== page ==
- Words alone, regardless how insulting or offensive, do not constitute adequate provocation.
- Intoxication is not a defense that can be used in either aggravated manslaughter nor reckless or heat-of-passion manslaughter.
- The statute of limitations does not apply to aggravated manslaughter or manslaughter.
DEATH BY AUTO
In New Jersey death by auto is criminal death caused by someone driving recklessly. Again, intoxication is not a defense, because drunk driving is evidence on its own that the defendant drove recklessly. The sentencing judge in a death by auto conviction can postpone, suspend, or revoke the defendant’s driver’s license for a period of up to two years.
DEFENSES AGAINST MANSLAUGHTER
A defendant charged with murder or the lesser included crimes of manslaughter, can invoke a variety of defenses. They include justifiable homicide, proof of inability to intentionally kill, and a reasonable mistake.
JUSTIFIABLE HOMICIDES ARE EXCUSED BY LAW.
They include self-defense (perfect and imperfect), defense of property, and crime prevention.
Perfect self-defense occurs when the defendant acts out of the honest and reasonable belief that killing another person was the only option available for self-defense.
Imperfect self-defense can arise from the defendant’s mistaken belief that self-defense was needed in the first place. This would be where the defendant honestly believed that self-defense was a necessity, but any other reasonable person would not agree.
Defense of Property can be a defense if the defendant (property owner) can prove that a trespasser ore intruder threatened the life of the owner.
Prevention of a crime could be a defense if the defendant can demonstrate that the intervention was reasonable.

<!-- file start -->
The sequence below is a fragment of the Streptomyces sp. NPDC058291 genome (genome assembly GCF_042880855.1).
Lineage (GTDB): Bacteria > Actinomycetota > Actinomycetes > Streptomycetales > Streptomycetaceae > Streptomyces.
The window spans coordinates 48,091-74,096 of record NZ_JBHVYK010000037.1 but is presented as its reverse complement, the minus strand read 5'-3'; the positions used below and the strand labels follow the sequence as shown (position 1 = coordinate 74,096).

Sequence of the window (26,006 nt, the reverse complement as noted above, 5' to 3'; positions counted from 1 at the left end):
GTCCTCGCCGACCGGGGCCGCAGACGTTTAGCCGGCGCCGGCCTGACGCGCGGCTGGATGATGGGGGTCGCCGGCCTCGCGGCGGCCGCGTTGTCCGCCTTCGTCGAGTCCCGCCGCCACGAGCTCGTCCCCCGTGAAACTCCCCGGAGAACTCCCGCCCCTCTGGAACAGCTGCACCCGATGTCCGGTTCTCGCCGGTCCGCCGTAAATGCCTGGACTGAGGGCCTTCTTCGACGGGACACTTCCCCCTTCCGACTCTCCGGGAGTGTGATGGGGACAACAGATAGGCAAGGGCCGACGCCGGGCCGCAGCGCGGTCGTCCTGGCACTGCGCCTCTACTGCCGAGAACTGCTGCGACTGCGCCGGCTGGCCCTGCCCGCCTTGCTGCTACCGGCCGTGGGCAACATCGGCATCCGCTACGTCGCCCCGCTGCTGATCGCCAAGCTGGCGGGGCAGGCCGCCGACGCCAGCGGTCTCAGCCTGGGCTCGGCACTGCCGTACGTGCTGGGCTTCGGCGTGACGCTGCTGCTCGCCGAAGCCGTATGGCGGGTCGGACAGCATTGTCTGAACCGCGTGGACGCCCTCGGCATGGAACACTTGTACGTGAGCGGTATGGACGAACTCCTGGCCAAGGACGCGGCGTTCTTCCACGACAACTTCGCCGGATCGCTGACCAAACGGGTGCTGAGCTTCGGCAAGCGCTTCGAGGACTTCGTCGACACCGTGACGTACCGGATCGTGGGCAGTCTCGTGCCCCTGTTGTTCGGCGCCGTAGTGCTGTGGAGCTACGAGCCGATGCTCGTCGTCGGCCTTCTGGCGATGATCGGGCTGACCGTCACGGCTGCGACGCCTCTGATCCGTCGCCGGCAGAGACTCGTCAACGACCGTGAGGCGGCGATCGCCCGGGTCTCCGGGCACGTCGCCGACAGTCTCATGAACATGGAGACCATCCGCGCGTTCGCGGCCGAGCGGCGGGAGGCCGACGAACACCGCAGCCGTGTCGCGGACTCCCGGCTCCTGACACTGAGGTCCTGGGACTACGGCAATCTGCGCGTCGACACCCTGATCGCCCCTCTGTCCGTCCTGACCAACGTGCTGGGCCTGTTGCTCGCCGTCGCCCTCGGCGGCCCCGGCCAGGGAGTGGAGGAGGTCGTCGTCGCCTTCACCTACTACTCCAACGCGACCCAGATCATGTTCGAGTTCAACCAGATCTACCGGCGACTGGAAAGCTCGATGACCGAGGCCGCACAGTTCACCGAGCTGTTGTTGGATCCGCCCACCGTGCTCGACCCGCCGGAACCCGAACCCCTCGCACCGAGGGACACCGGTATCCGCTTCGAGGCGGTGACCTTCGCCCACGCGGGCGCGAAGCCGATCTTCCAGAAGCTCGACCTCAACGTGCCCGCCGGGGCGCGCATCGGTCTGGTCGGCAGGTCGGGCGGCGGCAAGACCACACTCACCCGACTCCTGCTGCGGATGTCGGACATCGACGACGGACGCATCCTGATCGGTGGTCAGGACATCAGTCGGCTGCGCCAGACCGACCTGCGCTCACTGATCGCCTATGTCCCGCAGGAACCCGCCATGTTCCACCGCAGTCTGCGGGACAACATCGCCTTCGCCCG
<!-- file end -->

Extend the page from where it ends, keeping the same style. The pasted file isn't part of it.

INABILITY TO INTENTIONALLY KILL IS ANOTHER DEFENSE.
This category of defense includes proof of insanity, intoxication, diminished capacity, and unconsciousness. Those defenses will not excuse murder, but could reduce the homicide charge to manslaughter.
A REASONABLE MISTAKE IS STILL ANOTHER DEFENSE AGAINST MANSLAUGHTER.
To prove that a person had the mental state to kill someone, the prosecutor must show that the defendant had knowledge that the killing was illegal and unjustified. That lack of knowledge could include a mistake of fact, an element of imperfect self-defense, for example.
Finally, entrapment—when a law enforcement agent convinces a person to commit a homicide they would not have otherwise have committed—is one defense. Normally, someone’s ignorance of the law cannot be a defense to a criminal charge. Entrapment, however, is the sole exception to that rule.
CONTACT AN EXPERIENCED NJ CRIMINAL DEFENSE LAWYER TO START BUILDING YOUR CASE TODAY
I am a former prosecutor, and I am aware of how the state can throw its unlimited weight to convict someone. If convicted of aggravated manslaughter or manslaughter, you could face lengthy prison time and a ruined future. The Law Offices of Anthony J. Vecchio, LLC can put their years of real-life courtroom experience to work for you.
Schedule a free initial consultation with one of our experienced homicide defense lawyers. Call our office at 732-334-7468 or fill out our online contact form. We will be back to you promptly with an honest and fair assessment of your options.